Fergie Jenkins Biography, Life, Interesting Facts
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Ferguson Arthur Jenkins better known as Fergie Jenkins was born on December 13, 1942, in Chatham, Ontario, Canada. His parents were of different origins. Ferguson Jenkins Sr., father of Fergie Jenkins was the son of emigrants from Barbados. He eked out his living by working as a Chef and chauffeur. Fergie’s mother Delores Jackson hailed from a family whose ancestors were former American slaves. They fled to Canada using the Underground Railroad connecting the two countries and eventually settled in Southwestern Ontario. Both Fergie’s parents were strongly built and possessed athletic prowess. Besides being an amateur boxer, his father represented Chatham Coloured All-Stars as a semi-professional baseball player.
While growing up in Chatham, Ontario, Fergie showed his talent in different areas of sporting activities. During his school years, he took part in various track and field events, ice hockey and basketball and proved his mettle in each of these sports. He started playing bantam baseball as a first baseman during his teenage years. Fergie trained hard to shoulder the responsibility of a good baseball pitcher. He sharpened his throwing skills by practicing at a local coal yard. He used to throw coals targeting either the gaps of a passing boxcar or honed his skill by throwing at an open ice chute. Fergie got the assistance of Gene Dziadura, a Philadelphia Phillies scout and former shortstop in the Chicago Cubs minor league system. Dziadura worked on Fergie’s pitching skill until he completed his high school education.
Fergie signed to play for the Philadelphia Phillies in 1962. In 1965, he made his debut appearance in the Major League Baseball (MSB) as a relief pitcher for his parent club. In the following season, he was traded to the Chicago Cubs, a club where he spent most of his playing career. Thereafter, in 1967, he played first time for the full year turning up as a starter for the Cubs. His exploits on the field of Major League Baseball League earned him a second place finish in the Cy Young Award Voting. He won the award as a tie with another promising baseball player. For the first time in his nascent career, he found place in the All-Star Game due to his excellent display of skills in that year.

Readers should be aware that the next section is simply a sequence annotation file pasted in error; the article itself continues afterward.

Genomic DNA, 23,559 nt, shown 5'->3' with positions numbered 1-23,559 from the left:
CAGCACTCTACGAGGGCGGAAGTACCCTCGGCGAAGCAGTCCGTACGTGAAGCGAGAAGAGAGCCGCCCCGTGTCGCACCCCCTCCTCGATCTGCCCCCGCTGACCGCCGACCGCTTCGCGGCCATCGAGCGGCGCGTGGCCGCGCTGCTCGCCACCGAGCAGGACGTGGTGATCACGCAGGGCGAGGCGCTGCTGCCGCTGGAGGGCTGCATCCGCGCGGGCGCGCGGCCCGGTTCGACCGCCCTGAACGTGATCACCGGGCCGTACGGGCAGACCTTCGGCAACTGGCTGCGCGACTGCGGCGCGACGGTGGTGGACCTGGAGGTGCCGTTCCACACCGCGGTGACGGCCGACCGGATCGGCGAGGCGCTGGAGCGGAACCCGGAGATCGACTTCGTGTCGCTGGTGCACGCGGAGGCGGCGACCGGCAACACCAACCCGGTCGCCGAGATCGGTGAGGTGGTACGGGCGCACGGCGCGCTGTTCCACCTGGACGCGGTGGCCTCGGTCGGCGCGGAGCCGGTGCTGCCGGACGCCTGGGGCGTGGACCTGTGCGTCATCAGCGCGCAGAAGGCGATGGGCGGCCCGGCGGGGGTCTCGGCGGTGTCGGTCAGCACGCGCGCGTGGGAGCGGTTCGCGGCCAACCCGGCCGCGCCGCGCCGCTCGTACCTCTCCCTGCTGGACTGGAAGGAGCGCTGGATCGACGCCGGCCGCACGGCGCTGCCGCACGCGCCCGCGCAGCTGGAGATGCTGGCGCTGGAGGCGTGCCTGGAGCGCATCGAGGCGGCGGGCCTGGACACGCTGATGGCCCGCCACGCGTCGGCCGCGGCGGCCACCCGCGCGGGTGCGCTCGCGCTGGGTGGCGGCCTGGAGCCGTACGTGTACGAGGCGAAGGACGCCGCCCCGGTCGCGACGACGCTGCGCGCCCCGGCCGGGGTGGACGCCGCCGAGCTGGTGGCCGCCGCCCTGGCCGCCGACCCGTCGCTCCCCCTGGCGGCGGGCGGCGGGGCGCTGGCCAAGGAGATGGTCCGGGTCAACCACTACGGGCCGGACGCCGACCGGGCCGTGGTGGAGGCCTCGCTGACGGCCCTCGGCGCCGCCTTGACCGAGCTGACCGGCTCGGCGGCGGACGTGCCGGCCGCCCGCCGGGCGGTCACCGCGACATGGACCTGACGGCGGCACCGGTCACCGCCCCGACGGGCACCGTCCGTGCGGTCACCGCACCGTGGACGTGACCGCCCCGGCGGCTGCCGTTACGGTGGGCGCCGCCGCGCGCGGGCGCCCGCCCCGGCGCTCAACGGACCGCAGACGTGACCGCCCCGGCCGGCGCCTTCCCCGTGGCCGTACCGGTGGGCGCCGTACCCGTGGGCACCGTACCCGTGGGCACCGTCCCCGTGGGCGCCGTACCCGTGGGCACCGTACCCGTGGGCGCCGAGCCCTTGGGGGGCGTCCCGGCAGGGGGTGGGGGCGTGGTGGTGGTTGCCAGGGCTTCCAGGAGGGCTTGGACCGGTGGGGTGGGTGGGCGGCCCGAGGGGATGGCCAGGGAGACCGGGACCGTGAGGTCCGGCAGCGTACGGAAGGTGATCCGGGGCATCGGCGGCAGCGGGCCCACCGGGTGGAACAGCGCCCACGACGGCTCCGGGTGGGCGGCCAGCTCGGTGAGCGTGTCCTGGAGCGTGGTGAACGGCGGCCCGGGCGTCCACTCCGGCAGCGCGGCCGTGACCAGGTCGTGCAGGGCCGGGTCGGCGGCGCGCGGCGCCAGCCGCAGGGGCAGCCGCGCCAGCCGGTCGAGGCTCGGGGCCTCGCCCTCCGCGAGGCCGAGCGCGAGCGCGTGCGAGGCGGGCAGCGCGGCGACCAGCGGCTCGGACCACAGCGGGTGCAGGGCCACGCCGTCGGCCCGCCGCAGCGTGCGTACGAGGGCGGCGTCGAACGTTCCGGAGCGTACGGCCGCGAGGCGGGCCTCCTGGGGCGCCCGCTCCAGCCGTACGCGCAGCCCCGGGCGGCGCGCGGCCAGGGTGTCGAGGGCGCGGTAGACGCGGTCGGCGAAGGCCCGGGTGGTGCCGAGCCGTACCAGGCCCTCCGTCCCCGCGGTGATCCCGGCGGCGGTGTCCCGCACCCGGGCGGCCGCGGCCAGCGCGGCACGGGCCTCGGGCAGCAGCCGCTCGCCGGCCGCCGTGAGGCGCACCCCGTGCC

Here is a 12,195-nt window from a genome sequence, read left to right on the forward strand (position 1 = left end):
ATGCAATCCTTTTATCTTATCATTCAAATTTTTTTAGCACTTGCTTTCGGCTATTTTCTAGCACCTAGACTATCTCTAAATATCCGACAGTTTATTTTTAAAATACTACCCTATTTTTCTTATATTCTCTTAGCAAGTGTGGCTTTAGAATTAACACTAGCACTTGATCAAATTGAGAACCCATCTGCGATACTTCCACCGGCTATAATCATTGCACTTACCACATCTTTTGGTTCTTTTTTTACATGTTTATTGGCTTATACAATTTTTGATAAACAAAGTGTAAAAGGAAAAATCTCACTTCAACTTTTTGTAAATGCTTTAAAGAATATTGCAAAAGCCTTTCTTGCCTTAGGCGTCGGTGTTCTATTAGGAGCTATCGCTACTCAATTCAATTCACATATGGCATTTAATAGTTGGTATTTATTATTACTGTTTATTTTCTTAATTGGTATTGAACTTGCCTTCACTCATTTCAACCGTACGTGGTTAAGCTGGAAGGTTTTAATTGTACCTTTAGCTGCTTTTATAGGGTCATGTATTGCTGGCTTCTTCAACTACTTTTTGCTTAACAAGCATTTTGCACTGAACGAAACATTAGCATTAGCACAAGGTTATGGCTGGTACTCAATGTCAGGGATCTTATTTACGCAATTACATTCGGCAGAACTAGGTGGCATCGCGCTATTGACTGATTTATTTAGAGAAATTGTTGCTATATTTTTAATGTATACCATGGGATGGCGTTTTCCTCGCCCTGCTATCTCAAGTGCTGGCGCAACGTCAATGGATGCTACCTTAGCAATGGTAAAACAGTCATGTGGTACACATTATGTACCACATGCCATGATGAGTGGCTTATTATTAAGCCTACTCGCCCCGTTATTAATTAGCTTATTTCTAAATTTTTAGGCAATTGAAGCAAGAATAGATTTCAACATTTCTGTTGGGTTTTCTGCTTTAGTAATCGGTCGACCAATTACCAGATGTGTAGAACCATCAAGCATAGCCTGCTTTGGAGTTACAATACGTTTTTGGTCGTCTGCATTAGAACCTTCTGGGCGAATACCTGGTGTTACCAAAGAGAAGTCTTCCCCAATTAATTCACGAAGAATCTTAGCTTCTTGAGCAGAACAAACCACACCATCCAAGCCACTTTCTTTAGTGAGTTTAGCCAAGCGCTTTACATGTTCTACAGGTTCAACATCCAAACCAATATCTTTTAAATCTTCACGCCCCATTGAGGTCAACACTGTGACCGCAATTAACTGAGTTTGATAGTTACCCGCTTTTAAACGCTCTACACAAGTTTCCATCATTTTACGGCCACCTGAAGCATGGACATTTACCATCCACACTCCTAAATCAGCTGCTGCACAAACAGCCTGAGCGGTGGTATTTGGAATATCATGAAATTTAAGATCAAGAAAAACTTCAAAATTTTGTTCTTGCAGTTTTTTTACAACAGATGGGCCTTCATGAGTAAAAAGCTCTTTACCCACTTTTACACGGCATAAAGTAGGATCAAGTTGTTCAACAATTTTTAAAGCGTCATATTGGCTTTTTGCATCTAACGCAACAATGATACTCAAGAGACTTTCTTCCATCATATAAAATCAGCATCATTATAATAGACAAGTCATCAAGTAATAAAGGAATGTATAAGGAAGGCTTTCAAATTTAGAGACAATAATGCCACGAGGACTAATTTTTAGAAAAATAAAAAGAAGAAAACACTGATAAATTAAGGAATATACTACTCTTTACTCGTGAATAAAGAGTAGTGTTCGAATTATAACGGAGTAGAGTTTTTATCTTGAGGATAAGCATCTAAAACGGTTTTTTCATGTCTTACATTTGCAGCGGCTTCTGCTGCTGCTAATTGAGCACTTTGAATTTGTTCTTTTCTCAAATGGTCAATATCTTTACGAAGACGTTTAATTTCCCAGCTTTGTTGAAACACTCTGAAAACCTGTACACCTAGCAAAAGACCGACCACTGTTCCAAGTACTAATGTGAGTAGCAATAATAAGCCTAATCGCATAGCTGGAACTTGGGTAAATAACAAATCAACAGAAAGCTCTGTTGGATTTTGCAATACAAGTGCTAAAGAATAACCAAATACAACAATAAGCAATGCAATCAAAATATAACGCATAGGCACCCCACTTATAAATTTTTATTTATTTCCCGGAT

He improved his game further in the following season. The year 1971 happened to be the career-best season for him. Turning up for the Chicago Cubs, he almost single-handedly won most of the games of MSB that season. His golden run in that season ensured him two coveted awards. The first one was the declaration of his name as the NL Player of the Month. He earned the honour for the only time in his illustrious career. The second one was his winning the NL CY Young Award. He became the first Canadian as well as the first Chicago Cub pitcher to have won the award.
POST THE GOLDEN ERA
Fergie played for the Chicago Cubs until 1972. He recorded his sixth straight season with 20 or more wins. In 1973, Texas Rangers signed him, trading him off from the Chicago Cubs. The following season, Fergie achieved his personal best record of 25 wins. It is a Texas Ranger franchise record which is still unbeaten. In the Cy Young Award vote, he finished second recording a close contest with eventual winner Catfish Hunter. Following his fifth-place finish in the MVP leader board, he won the AL Comeback Player of the Year in 1974 season.
On May 23, 1980, Fergie recorded his 250th win in his MSB career. Shortly after that, he was found in possession of 1.75 grams of marijuana, 3.0 grams of cocaine and 2.2 grams of hashish while undergoing a routine customs search in Toronto airport. Consequently, Commissioner Bowie Kuhn suspended him for an unspecified period. However, within two weeks of his suspension, an independent arbiter managed to reverse his suspension order. He immediately resumed his club career. In the ensuing trial, the court discharged him citing paucity of credible evidence.
Fergie retired from playing in MSB in 1983. However, he continued to play in the professional baseball league of Canada. He tried his hand in politics too. In the 1985 Ontario General Election, he contested on behalf of Ontario Liberal Party only to record a third-place finish. In 1991, his name was inducted into the National Baseball Hall of Fame. He is the first Canadian to achieve the feat.
Married thrice in his life, he divorced his first wife Kathy Williams in 1987. They had tied the nuptial knot in 1965. The couple together had three children. He married Maryanne Miller on October 22, 1988. The marriage lasted until the death of Miller on January 12, 1991. They were blessed with a child. In 1993, he married for the third time. His third wife Lydia Farrington was alive until recently. However, she passed away on August 27, 2018. They did not have any children together.